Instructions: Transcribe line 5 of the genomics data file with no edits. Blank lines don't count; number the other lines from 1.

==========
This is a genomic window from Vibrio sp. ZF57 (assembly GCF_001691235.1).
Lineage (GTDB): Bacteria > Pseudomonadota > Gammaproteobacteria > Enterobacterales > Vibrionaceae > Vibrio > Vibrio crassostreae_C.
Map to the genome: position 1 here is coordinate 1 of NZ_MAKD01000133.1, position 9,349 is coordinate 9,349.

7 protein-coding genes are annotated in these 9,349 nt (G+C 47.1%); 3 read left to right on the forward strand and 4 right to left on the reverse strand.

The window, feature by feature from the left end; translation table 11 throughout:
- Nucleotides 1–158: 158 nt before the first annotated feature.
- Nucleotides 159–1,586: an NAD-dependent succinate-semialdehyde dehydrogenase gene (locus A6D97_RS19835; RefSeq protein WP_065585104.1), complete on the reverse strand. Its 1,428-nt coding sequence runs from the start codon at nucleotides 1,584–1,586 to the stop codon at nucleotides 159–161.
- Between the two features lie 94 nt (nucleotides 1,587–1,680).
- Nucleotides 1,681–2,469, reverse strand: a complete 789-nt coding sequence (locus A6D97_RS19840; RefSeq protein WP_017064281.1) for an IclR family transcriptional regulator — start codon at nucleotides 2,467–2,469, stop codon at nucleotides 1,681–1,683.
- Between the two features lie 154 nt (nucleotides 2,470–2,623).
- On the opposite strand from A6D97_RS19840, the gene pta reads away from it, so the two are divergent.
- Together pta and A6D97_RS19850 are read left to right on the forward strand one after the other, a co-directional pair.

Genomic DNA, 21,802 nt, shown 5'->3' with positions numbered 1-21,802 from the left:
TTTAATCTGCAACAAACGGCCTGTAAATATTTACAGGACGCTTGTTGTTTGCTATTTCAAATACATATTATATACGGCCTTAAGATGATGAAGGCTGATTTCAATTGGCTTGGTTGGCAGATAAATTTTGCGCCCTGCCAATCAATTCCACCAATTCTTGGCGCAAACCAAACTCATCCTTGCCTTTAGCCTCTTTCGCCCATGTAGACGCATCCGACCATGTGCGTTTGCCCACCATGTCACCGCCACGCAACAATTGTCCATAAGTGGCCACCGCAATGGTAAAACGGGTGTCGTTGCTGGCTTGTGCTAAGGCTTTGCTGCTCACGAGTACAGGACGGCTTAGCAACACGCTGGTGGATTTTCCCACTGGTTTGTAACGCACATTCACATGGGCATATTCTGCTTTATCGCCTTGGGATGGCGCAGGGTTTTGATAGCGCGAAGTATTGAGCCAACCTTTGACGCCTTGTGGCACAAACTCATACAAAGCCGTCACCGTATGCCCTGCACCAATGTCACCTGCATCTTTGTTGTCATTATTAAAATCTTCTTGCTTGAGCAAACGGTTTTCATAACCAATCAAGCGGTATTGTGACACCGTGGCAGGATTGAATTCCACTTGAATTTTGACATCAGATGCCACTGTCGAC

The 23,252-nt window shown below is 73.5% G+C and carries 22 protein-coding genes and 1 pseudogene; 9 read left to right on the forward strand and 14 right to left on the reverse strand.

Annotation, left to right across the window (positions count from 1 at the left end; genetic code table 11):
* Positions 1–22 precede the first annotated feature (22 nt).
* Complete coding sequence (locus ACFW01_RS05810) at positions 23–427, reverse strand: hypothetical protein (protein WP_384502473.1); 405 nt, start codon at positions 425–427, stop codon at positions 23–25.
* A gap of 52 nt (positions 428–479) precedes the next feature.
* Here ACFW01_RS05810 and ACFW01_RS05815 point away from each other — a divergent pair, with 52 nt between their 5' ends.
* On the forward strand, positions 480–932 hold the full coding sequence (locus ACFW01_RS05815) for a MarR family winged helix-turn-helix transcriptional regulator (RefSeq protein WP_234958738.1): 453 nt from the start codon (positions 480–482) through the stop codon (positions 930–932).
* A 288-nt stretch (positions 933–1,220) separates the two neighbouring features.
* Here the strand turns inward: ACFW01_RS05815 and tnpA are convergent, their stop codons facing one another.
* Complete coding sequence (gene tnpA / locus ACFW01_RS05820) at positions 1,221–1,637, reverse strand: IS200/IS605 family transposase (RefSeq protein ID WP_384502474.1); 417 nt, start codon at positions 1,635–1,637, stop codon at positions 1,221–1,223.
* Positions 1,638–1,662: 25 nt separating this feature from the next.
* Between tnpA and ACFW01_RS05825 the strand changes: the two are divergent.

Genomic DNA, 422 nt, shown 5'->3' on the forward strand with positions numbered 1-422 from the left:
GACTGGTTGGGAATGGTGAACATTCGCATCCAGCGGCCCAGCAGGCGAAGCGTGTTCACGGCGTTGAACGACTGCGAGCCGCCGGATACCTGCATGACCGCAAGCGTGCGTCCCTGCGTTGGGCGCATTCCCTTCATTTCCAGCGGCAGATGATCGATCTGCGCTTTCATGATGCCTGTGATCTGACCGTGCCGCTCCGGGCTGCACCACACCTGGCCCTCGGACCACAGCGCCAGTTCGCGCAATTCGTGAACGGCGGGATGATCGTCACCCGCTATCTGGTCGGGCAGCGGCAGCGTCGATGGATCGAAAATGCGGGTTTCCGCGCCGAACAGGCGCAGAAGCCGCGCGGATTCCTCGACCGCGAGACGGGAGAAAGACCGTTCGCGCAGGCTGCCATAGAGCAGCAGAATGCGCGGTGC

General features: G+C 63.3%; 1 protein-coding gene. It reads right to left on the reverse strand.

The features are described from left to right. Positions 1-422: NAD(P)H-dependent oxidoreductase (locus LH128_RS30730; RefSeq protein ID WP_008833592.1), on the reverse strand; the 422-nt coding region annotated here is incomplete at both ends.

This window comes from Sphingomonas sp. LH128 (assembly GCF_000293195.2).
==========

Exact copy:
The window, feature by feature from the left end; translation table 11 throughout: